to fight, it was
, the exalted "Hour of the Death Fury," when nothing can touch you save death, and that has no importance.
Ikaga desu ka?
" Casca asked, careful to keep his distance from Muramasa while he held
. He didn't know just what it was, but when Muramasa had the sword in his hand and had killed, there was something different about him and it wasn't good.
Carefully wiping the blood from Well Drinker.
with a silk scarf, Muramasa replied quite pleasantly, amused at Casca's use of his few words in the human tongue. "I am quite well,
A movement in the rear of the barge caught his eye. He had forgotten about the women. The woman in the hat placed her
back in her robes and bowed gracefully to him. Her servant was in a near state of shock, as was the bargeman.
To the bargeman, Muramasa barked roughly, "Get us out of here and raise the sail. I do not wish to spend any more time on this unclean device than is necessary."
The bargeman made no verbal response, but if he had, he would have replied in the same manner that he wanted them off his boat as fast as possible. He was not certain in his mind that he was not going to lose his head anyway, for the samurai of Taira had been killed on his property. Miserable, he railed at his misfortune and did as he was ordered. Raising his single tattered sail of rattan, he made for the Straits of Shimonoseki and the main island of Honshu, where, if Amida Bhudda was kind, he would put off these people with their swords and never see them again.
The Lady Yoshiko no Hirimoto bowed to the
with sincere respect. Although she was samurai, never had she seen sword dance such as she had just witnessed. The man might not be of her class, but he was without a doubt a warrior to be reckoned with. And there was his strange companion who had killed the samurai by snapping his neck as if it were no more than a rotten twig. Such strength, though certainly there was a certain lack of finesse to his technique.
Her maid began to whimper. Quickly she corrected her. "Quiet, remember who you serve! We are samurai. Never let common people see you with weakness!"
Yoshiko was absolutely sincere. If the
had not been able to dispose of the
, she would have killed herself before permitting them to take her captive. She could not let her life be used to threaten her family. Her delicate, well groomed manner covered a heart as fierce as any of her family. Samurai women had their duty also, even to the death.
Perhaps these men might be of service to her, for she had far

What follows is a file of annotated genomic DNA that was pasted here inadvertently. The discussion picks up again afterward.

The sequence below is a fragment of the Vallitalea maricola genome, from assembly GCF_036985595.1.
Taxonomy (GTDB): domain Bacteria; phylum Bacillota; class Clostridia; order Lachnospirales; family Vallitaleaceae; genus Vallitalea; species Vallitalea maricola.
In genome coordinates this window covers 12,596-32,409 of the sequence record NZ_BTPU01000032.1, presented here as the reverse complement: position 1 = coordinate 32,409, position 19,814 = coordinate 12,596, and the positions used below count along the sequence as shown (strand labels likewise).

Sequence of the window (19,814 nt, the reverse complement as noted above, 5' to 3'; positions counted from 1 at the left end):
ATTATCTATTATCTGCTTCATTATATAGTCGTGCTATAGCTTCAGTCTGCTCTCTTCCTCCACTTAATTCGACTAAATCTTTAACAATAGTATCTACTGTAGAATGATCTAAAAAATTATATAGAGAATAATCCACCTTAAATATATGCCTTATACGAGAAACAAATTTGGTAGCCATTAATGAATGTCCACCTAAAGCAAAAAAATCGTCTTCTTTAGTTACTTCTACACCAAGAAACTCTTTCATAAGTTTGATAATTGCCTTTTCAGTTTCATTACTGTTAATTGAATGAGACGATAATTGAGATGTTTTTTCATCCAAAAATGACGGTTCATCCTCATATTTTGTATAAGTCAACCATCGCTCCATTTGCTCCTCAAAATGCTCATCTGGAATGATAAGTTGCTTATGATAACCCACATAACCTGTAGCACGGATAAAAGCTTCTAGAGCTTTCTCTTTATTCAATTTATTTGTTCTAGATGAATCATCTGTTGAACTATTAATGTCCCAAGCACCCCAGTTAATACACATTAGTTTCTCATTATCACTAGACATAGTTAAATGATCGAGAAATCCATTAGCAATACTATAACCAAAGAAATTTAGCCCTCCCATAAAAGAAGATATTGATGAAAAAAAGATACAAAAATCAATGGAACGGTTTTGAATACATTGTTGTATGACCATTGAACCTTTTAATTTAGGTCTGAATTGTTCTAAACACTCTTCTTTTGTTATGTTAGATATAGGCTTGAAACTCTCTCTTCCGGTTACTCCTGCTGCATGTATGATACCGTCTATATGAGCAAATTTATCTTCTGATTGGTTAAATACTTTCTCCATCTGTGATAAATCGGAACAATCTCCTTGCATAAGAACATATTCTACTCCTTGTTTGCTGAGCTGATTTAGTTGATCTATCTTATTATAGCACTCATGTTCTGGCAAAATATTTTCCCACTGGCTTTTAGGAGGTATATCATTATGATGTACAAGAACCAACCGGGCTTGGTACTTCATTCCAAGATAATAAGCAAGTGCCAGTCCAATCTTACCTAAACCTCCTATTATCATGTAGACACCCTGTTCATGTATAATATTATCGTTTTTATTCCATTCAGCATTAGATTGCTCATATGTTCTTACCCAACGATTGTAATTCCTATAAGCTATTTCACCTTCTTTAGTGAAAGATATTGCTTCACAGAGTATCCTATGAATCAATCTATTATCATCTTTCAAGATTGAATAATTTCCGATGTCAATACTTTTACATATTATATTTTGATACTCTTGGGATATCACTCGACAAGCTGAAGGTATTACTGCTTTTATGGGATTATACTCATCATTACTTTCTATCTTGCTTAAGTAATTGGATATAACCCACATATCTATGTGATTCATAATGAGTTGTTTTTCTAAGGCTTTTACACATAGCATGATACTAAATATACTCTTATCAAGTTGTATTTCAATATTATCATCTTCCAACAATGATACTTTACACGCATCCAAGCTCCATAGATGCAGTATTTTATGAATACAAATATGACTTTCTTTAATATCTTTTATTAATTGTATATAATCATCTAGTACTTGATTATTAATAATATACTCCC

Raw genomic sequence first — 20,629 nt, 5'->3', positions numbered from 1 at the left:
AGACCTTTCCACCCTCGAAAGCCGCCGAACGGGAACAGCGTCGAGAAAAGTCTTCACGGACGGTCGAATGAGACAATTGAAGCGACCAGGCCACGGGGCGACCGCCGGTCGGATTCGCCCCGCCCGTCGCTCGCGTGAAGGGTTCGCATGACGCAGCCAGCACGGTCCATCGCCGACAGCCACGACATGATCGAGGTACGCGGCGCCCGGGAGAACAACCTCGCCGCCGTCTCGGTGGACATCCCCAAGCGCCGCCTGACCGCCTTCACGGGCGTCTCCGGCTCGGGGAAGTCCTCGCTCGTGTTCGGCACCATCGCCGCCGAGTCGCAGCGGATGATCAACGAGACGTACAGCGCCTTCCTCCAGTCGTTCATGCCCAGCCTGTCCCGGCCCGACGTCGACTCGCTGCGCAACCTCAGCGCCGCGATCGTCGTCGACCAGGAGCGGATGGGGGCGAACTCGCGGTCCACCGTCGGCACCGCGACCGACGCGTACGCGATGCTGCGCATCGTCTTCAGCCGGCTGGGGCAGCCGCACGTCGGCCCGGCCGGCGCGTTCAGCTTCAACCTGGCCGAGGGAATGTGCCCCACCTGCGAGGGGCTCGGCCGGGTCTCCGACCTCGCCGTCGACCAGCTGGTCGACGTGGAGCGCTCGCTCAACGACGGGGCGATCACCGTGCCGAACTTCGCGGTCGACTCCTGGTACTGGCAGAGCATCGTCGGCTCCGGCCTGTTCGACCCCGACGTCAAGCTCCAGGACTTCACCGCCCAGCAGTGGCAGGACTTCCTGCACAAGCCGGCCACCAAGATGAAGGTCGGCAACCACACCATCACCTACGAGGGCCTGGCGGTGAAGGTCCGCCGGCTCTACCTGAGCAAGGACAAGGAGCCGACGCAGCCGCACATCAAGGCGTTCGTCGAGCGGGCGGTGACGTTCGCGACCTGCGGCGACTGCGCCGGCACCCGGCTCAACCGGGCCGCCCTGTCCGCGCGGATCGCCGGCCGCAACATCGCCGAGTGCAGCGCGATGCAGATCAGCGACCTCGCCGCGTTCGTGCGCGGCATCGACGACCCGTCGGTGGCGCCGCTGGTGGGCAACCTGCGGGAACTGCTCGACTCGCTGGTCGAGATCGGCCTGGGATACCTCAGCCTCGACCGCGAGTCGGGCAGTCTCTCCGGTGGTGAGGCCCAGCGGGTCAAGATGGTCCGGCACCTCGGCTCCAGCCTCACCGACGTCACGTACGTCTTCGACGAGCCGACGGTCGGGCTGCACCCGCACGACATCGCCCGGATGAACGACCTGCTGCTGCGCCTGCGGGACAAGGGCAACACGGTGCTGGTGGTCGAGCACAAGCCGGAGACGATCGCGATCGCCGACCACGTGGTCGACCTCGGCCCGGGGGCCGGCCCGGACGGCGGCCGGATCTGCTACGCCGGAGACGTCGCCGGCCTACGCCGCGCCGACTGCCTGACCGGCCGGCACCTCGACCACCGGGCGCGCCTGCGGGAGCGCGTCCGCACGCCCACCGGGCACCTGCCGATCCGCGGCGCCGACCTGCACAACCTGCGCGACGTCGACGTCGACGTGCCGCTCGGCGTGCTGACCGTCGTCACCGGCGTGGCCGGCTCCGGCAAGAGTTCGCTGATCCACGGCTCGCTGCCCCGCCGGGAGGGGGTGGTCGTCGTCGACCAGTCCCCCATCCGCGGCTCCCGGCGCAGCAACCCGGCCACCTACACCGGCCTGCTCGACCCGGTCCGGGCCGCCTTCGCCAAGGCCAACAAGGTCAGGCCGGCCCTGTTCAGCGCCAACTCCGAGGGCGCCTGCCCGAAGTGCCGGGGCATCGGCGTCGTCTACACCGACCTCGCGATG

to go and alone it would be difficult. Even more important, they had horses.
As the gray eyed big man was obviously a barbarian, she felt, no need to address herself to him.
"May I ask as to the name of our rescuer and most humbly apologize for being the instrument by which you have become involved with our problems?" She removed her hat.
Casca felt his chest clench. Her face was bare of the white powder of the women he had seen earlier. Her complexion was very pale gold with roses and milk for accent. Her hair was set high on her head, bundled loosely under her straw hat. She was without question one of the most beautiful and exotic women he had ever seen in all his years of wandering.
Muramasa felt his face flush with awkward emotion. This was the first time in his life that a highborn had ever spoken to him as if he were a true man and not just another peasant soldier to be thrown away like so much chaff before the winnowing winds of war.
Trying to affect the more refined speech of the nobles he answered stiffly, "I am Jinto Muramasa, my lady. May I inquire as to your name?" He bowed deeply with respect.
Gracefully she responded in kind, inclining her head delicately, showing the nape of her neck to be as long and graceful as the swans that swam in the lily ponds of the Emperor's palace at Heian Kyo. "With pleasure, good sir. And may I say that your name, War Sword, is most apt." She knew now that he had killed samurai of the Taira, he could not betray her to them without losing his own head. She said demurely, "I am Yoshiko no Hirimoto."
He hissed between his teeth. So that was it. Her father, Oe no Hirimoto, was known to be a noble and an important advisor to the Minamoto. If she could be taken hostage, it would be very difficult for her family, even if she was never ransomed or set free. The
were after her.
Casca coughed politely. He didn't know what was going on, but he didn't want to be left out of this. Let Muramasa take his pick of horses and clothes, but this was something different.
Muramasa frowned at his companion's ill manner, but he felt he did owe him at least an introduction to a great lady of a noble house. It would further his education greatly. Bowing again, he asked, "If it would not offend you, Yoshiko no Hirimoto-san, I would like to present my traveling companion. He is a most curious man, but as you have just witnessed, sometimes a most useful person."
She smiled at the big pale man as she would one of her father's pet dogs. She had never seen anything like him. He was so ugly that he was almost attractive in a perverted way. Her face flushed at such an indelicate thought.
"Is he an Ainu?"
"No, my lady, he is from somewhere else, very far away. That is all I have been able to find out about him. He comes from beyond the lands of the great Khan. He is called Casca